Community Engagement Core

Specific Aims:

  • Specific Aim 1: Establish an Academic/community partnership to develop, conduct, and evaluate health disparities research.
  • Specific Aim 2: Engage the community to participate in the development, conduct and evaluation of health disparities research.
  • Specific Aim 3: Provide continuing education on the best practices for addressing health disparities to health care providers who work with medically underserved populations.
  • Specific Aim 4: Recruit disadvantaged and underrepresented minority students at the target middle and high schools in Nashville to participate in academic enrichment and support services to better prepare them for careers in health professions.
  • Specific Aim 5: Promote community outreach and education to reduce health disparities.
  • Specific Aim 6: Conduct an annual academic/community health summit on health disparities.

The implementation of this public health informatics strategy will enable academic and community partners to unleash the power of existing secondary health outcomes and environmental data sets using the power of the internet and geographic information systems (GIS) to improve health and decrease disparities.

It is our hope that this web portal will help both community residents and organizations and investigators pursue health disparities research within a social determinants framework by providing them with ready access to data, research tools, other investigators, and communities to assist them. By providing equal access to both data on health outcomes and environmental factors that shape behaviors, exposures, and access to resources, it is our hope that this web portal will help level the playing field between academic and community partners. It also is our hope that by providing easy to use tools to analyze health outcome data within the environmental context it occurs, community partners will be able to participate in the entire research process from generation and testing of hypotheses to the analyses and dissemination of results.

ImNashville.com Web Portal

The www.IMNashville.com  was developed and implemented under the direction of the Drs. Paul Juarez, Center Director and Wansoo Im to promote joint research, planning, action, evaluation, and public policy efforts by providing access to data on health outcomes and the physical, built, and social environments AND the tools to analyze them.  This web portal was established to conduct analyses of health disparities within the context of the physical, built, and social environments at a sub-county level. This makes the web portal unique to other existing web sites (such as CDC WONDER) by providing users access not only to health outcomes and environmental contextual data, but to interactive mapping tools to analyze and map health outcomes at a sub-county level (including school districts, political districts, neighborhoods, zip codes, and census tracts). The importance of this feature of the web portal is that it allows for the identification of health disparities and environmental characteristics at the local level with the ability to create baseline data and monitor changes over time, and to engage communities in the use of these data to develop, implement, and evaluate outcomes of data-driven, targeted interventions.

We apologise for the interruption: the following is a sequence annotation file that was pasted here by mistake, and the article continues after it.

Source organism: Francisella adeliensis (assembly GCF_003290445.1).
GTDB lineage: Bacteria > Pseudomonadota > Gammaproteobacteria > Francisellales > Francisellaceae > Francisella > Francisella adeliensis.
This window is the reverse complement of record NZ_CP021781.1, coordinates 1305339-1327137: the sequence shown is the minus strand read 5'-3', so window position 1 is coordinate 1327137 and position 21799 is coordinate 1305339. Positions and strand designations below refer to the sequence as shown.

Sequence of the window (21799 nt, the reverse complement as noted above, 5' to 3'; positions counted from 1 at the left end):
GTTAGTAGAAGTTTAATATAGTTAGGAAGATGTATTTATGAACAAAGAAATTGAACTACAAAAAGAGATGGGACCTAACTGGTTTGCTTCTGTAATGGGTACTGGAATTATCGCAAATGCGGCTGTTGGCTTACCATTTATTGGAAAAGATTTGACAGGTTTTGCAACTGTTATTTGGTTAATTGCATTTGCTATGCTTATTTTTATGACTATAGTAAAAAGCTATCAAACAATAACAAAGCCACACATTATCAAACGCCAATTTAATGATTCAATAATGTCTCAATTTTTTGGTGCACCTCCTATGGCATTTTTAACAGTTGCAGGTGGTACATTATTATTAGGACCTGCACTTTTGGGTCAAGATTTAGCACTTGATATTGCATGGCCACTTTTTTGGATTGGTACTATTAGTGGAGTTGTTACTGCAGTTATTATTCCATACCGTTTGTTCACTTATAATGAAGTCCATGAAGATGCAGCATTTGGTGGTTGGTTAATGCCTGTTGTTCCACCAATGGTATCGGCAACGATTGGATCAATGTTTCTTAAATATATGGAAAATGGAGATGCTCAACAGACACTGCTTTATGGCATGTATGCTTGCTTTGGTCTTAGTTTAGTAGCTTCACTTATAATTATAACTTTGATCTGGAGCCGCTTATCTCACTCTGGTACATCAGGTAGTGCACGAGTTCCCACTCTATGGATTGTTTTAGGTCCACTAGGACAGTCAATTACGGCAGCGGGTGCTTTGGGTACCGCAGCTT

www.IMNashville.com was established by the Health Disparities Research Center of Excellence at Meharry Medical College as a “proof of concept” web portal to support a public health informatics strategy that promotes collaboration among academic and community partners to improve the health and eliminate health disparities among the residents of Nashville/Davidson County. The web portal targets six areas of health disparities including: cancer, cardio-metabolic disease (cardio-vascular disease, diabetes, and obesity), HIV/AIDS, Maternal & Child Health/Infant Mortality, Intentional and Unintentional Injury, and Substance Abuse/Mental Health.

The web portal is now being expanded to the eleven southeastern states that disproportionately experience health disparities. They include:

  • Alabama
  • Arkansas
  • Georgia
  • Indiana
  • Kentucky
  • Louisiana
  • Mississippi
  • North Carolina
  • South Carolina
  • Tennessee
  • Virginia

 

GIS in Public Health Computer Lab

The Center has established a GIS in Public Health Computer Lab  with 12 work stations. The computer lab is linked to the Altix research servers by fiber optic cabling to access the full computational and storage capacity of the enterprise servers. The computer lab hosts US Census data and over 40 health outcomes data sets which have been prepared for use in both SPSS and SAS.  The Center recently upgraded its educational GIS site license to ESRI’s ArcGIS Server Advanced edition to improve geospatial data management, mapping and spatial analysis capacity. Geo-databases support all the different types of data that can be used by ArcGIS such as attribute tables, geographic features, satellite and aerial imagery, surface modeling data, and survey measurement.

In addition, the GIS server is connected to the internet, a MicroSoft Table and a Smart Board with a high definition overhead projector to allow for easy use and display of data within a 3-D, Google Earth environment. The computer lab also is equipped with teleconference and videoconferencing equipment to promote collaboration and distance learning.

Dr. Im currently has conducted a 14-week course on GIS for 12 HDRCOE faculty and staff using video conferencing. The Center plans to offer future courses on GIS to MSPH and doctoral students, as well as to our community partners.

Past Event:  The Public Health Exposome Project, May 1-2, 2012
 

Host: The Community Engagement Core, Health Disparities Research Center of Excellence

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